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Today's Stichomancy for Jude Law

The first excerpt represents the past or something you must release, and is drawn from The Mayor of Casterbridge by Thomas Hardy:

"Now," said the woman, breaking the silence, so that her low dry voice sounded quite loud, "before you go further, Michael, listen to me. If you touch that money, I and this girl go with the man. Mind, it is a joke no longer."

"A joke? Of course it is not a joke!" shouted her husband, his resentment rising at her suggestion. "I take the money; the sailor takes you. That's plain enough. It has been done elsewhere--and why not here?"

"'Tis quite on the understanding that the young woman is willing," said the sailor blandly. "I wouldn't hurt her feelings for the world."


The Mayor of Casterbridge
The second excerpt represents the present or the deciding factor of the moment, and is drawn from Journey to the Center of the Earth by Jules Verne:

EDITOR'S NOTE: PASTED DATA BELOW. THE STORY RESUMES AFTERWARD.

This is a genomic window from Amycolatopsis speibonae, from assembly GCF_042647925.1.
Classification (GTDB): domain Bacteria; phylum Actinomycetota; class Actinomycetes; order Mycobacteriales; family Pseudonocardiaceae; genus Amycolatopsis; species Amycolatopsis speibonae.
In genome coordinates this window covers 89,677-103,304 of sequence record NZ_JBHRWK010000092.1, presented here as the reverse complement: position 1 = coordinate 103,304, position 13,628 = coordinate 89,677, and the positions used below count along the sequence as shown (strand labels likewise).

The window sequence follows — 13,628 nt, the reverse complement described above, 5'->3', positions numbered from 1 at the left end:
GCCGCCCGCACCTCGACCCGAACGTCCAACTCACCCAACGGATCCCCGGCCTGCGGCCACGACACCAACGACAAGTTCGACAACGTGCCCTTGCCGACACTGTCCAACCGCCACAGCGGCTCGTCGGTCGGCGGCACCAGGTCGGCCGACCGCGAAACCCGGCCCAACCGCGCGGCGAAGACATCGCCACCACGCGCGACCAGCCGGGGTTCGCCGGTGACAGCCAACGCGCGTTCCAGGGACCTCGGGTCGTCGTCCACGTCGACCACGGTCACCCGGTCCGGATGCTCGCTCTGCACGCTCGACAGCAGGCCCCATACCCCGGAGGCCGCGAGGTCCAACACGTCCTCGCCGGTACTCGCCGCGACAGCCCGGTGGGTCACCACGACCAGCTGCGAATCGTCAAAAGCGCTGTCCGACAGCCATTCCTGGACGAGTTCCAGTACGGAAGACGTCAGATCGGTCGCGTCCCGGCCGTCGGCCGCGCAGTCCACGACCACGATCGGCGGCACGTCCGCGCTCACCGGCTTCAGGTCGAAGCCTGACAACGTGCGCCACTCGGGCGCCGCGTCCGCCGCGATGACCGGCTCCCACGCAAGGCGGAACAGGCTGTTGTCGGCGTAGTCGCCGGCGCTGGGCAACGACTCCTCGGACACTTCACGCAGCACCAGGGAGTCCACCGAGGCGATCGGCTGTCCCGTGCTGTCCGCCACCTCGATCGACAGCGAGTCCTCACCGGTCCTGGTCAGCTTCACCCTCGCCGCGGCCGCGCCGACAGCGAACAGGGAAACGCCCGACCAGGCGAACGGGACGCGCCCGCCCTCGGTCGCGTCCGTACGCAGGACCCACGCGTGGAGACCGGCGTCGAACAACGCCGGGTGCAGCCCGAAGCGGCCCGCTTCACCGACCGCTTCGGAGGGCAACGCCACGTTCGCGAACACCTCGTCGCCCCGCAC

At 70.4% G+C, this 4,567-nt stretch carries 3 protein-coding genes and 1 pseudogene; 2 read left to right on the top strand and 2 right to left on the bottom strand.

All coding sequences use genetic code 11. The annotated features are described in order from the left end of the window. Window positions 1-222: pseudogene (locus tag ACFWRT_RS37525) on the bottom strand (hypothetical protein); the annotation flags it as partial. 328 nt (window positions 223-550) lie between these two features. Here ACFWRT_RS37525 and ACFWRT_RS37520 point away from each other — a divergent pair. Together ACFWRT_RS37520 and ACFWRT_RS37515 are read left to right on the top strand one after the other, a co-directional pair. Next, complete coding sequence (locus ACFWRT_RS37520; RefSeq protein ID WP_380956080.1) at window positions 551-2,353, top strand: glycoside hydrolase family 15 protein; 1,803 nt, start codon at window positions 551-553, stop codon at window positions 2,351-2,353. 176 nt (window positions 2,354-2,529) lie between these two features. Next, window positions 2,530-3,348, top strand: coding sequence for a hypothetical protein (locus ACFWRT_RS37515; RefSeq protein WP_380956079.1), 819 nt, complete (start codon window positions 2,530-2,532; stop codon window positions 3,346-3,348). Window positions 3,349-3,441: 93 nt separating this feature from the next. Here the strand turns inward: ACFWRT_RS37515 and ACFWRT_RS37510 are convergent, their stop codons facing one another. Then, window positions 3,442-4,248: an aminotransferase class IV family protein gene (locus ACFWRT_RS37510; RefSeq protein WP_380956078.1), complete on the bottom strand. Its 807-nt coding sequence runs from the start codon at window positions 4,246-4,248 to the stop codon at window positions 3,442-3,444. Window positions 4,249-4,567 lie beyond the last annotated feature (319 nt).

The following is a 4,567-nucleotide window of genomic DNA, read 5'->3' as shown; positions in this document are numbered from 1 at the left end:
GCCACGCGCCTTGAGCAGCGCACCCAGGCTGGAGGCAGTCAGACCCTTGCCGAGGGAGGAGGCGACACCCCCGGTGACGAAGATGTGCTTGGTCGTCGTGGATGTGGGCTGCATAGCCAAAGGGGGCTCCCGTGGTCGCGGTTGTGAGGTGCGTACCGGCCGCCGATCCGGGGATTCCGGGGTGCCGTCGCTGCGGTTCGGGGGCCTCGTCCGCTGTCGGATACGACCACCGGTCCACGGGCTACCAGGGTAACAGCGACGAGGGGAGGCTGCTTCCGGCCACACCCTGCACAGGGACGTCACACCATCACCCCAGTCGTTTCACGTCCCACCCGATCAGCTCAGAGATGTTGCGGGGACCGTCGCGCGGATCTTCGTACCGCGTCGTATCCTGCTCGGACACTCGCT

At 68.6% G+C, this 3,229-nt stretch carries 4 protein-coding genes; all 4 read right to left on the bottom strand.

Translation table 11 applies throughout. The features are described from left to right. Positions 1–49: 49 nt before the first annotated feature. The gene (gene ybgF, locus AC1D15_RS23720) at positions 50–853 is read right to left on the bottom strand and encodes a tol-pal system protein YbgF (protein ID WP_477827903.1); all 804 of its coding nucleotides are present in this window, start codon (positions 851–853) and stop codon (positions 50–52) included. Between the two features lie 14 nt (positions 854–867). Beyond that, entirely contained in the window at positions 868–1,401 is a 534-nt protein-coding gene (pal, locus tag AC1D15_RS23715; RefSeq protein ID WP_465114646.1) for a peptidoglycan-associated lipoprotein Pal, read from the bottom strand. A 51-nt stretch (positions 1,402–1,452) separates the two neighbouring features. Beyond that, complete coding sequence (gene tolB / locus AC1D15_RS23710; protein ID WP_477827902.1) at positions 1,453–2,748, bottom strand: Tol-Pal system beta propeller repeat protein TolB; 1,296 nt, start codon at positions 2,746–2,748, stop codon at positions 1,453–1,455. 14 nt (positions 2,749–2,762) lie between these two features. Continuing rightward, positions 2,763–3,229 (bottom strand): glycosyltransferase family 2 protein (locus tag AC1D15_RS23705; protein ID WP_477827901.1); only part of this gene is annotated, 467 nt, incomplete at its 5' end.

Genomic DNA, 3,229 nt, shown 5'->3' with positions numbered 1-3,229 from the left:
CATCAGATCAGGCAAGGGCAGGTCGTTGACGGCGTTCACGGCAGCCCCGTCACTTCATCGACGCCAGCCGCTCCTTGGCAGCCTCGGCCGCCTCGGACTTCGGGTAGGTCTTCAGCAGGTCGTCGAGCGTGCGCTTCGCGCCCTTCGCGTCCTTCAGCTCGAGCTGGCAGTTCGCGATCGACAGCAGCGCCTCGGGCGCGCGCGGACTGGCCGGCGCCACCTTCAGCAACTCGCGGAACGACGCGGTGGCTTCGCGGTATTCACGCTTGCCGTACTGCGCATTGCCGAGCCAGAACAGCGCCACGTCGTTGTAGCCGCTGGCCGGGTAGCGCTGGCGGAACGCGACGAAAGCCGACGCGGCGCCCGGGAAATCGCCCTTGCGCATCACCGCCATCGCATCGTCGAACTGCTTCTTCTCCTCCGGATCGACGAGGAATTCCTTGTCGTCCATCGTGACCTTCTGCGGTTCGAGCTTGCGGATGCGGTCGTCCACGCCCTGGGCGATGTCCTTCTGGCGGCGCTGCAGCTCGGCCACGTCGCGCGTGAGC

assumed a crystallised though sombre appearance; mica was more closely mingled with the feldspar and quartz to form the proper rocky foundations of the earth, which bears without distortion or crushing the weight of the four terrestrial systems. We were immured within prison walls of granite.

It was eight in the evening. No signs of water had yet appeared. I was suffering horribly. My uncle strode on. He refused to stop. He was listening anxiously for the murmur of distant springs. But, no, there was dead silence.

And now my limbs were failing beneath me. I resisted pain and torture, that I might not stop my uncle, which would have driven him


Journey to the Center of the Earth
The third excerpt represents the future or something you must embrace, and is drawn from Essays & Lectures by Oscar Wilde:

and the mystery of its vision. For what, as Goethe said, is the study of the ancients but a return to the real world (for that is what they did); and what, said Mazzini, is mediaevalism but individuality?

It is really from the union of Hellenism, in its breadth, its sanity of purpose, its calm possession of beauty, with the adventive, the intensified individualism, the passionate colour of the romantic spirit, that springs the art of the nineteenth century in England, as from the marriage of Faust and Helen of Troy sprang the beautiful boy Euphorion.

Such expressions as 'classical' and 'romantic' are, it is true,